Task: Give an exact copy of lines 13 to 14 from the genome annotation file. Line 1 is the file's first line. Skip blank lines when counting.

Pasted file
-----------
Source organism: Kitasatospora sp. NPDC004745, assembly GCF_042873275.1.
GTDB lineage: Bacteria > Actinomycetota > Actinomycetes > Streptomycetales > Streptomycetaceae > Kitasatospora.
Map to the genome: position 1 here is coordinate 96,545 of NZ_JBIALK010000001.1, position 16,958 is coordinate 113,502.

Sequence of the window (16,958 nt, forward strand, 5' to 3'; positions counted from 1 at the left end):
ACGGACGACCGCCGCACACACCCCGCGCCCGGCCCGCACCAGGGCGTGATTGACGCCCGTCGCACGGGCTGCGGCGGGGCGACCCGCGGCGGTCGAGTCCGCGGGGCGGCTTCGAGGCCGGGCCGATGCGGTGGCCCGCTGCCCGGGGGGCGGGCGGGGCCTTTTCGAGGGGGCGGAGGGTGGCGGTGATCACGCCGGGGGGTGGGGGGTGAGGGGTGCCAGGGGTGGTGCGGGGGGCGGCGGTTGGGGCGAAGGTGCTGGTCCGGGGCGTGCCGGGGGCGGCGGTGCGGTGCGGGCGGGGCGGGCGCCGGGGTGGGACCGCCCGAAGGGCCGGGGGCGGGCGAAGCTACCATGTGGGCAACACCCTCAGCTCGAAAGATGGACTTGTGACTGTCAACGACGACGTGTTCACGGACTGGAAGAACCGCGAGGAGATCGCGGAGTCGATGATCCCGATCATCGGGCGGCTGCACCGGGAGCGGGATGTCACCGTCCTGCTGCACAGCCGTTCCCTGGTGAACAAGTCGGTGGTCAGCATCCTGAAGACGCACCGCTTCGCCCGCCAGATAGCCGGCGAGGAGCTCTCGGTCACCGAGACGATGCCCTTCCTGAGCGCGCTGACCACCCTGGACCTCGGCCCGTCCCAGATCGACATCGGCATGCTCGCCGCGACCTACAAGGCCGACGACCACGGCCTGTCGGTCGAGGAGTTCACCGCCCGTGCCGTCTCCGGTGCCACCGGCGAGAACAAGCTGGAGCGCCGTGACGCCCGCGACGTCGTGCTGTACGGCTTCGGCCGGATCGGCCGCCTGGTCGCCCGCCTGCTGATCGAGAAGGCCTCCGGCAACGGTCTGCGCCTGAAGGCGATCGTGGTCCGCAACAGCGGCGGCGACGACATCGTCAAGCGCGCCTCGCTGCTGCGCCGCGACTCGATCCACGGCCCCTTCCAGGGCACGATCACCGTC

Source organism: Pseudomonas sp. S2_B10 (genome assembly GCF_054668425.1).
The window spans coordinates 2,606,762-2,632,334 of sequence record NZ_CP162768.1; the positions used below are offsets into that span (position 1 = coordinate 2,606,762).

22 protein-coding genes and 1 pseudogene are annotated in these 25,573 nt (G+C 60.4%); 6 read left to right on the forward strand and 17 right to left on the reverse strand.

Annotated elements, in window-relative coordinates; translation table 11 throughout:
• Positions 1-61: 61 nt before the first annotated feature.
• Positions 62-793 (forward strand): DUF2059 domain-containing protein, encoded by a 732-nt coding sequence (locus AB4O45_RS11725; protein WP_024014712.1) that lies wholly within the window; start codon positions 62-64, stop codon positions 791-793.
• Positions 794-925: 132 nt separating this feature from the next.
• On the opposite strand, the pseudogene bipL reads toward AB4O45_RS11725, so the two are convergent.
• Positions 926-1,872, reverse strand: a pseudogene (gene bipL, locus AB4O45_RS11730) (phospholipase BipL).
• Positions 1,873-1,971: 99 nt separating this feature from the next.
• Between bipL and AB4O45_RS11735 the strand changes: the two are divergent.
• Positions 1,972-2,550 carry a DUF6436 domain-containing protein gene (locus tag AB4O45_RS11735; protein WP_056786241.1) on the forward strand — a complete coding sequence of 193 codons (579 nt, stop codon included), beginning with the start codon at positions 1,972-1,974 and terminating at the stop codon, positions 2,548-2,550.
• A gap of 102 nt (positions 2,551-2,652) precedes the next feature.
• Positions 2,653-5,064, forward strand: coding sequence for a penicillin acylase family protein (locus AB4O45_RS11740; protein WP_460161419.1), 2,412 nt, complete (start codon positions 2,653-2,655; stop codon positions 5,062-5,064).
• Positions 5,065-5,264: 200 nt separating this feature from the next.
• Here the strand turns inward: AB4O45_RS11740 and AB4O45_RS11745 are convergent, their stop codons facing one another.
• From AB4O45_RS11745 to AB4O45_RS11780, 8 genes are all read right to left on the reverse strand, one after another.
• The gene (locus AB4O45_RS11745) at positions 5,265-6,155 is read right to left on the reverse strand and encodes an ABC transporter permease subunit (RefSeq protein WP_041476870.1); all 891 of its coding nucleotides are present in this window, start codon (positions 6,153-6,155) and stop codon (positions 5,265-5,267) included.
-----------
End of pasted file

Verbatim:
• On the opposite strand, the pseudogene bipL reads toward AB4O45_RS11725, so the two are convergent.
• Positions 926-1,872, reverse strand: a pseudogene (gene bipL, locus AB4O45_RS11730) (phospholipase BipL).